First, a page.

Indonesia needs to implement the job creation law in the wake of the COVID-19 pandemic to generate jobs, encourage the opening of new businesses, and curb corruption, according to President Joko Widodo.
“At the limited meeting (on Friday), I stressed why we need the job creation law,” he remarked in a press statement issued from the Bogor Presidential Palace the same day.
He said the first reason for implementing the law is that 2.9 million new job seekers, or youths, enter the labor market every year, which makes the creation of new jobs an urgent requirement.
The situation has been exacerbated by the COVID-19 pandemic, which has left 6.9 million people unemployed and 3.5 million workers affected, he added.
Nearly 87 percent of Indonesian workers have studied up to senior high school or lower, while 39 percent have only completed elementary schooling, the President noted. This has prompted the government to encourage the creation of job opportunities, particularly in the labor-intensive sector, he said.
“So the job creation law is aimed at creating as many job opportunities as possible for job seekers and unemployed people,” he remarked.
He said the second reason the law is needed is that it will make it easier for the public, particularly micro and small-scale entrepreneurs, to open new businesses.
The new law is aimed at simplifying overlapping regulations and lengthy procedures, he pointed out. For instance, micro and small businesses will now no longer need business permits, but will only have to register with the relevant agency, he said.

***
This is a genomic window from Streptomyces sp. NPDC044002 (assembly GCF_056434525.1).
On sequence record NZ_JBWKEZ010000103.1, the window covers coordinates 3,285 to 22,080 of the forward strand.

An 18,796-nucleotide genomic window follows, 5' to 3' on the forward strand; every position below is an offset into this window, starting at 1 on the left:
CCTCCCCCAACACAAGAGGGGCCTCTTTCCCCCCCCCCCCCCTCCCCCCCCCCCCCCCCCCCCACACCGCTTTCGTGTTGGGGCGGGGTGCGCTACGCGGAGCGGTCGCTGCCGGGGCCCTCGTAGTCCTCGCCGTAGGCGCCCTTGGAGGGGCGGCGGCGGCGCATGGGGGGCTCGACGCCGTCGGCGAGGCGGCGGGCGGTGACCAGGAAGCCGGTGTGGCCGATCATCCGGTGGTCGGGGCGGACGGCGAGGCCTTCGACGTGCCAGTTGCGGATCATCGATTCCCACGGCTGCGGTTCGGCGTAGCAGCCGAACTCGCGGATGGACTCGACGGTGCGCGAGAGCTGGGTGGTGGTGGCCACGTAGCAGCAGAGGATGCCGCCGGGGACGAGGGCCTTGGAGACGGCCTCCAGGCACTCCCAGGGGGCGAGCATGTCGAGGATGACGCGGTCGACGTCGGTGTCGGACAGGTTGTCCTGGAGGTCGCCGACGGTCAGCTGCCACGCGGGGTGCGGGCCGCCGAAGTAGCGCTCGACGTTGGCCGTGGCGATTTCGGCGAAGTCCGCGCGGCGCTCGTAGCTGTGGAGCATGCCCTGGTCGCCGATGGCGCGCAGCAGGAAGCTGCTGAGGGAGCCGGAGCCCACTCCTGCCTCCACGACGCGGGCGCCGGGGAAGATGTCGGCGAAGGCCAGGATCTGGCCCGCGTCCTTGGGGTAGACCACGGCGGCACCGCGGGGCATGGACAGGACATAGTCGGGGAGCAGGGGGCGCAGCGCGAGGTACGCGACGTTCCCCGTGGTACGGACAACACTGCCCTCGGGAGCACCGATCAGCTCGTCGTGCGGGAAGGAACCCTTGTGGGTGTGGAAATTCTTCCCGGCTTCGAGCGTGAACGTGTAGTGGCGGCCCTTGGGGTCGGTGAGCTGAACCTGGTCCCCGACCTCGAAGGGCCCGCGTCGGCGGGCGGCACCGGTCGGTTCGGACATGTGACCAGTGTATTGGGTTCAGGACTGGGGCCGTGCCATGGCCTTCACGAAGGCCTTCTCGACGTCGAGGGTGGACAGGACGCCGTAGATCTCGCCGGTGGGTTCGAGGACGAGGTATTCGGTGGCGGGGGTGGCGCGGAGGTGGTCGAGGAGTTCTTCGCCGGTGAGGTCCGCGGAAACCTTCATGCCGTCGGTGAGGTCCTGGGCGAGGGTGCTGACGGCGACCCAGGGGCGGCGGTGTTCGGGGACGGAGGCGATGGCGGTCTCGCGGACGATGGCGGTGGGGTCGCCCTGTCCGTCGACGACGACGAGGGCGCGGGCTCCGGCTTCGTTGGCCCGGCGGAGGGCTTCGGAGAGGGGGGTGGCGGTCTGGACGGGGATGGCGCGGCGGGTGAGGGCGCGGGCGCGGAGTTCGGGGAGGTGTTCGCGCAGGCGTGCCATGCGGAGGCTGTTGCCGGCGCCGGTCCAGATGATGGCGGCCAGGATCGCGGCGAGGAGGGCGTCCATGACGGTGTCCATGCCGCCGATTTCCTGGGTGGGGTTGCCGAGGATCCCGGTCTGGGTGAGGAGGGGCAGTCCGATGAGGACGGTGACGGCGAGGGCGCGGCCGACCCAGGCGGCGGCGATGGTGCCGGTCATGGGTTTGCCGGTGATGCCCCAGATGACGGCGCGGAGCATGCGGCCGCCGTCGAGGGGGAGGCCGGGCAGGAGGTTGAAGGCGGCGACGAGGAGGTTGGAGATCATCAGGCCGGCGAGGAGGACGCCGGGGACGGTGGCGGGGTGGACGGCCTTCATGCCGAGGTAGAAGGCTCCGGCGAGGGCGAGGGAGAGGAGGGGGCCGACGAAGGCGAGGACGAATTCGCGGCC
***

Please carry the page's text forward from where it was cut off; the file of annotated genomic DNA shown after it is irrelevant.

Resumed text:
The law will also facilitate the establishment of limited liability companies because there will be no restrictions on minimum capital, he added. Under the new law, nine people can set up a cooperative unit, he continued.
“We hope there will be many cooperatives and micro small businesses in the country engaged in the food and beverage industry. The government will bear all expenses to (help them) apply for halal certificates. In other words, the certificates will be (provided) free of charge,” Widodo noted.
The third reason why the omnibus law is important is that it would support corruption eradication efforts in the country, he remarked.
“It is clear that by simplifying (procedures), cutting (expenses), and integrating the electronic licensing system, there won’t be illegal levies anymore,” he explained.
The House of Representatives (DPR) and the Indonesian government passed the controversial omnibus bill into law on Monday amid mounting criticism over its provisions on labor rights, indigenous community rights, and environmental protection. (ANTARA)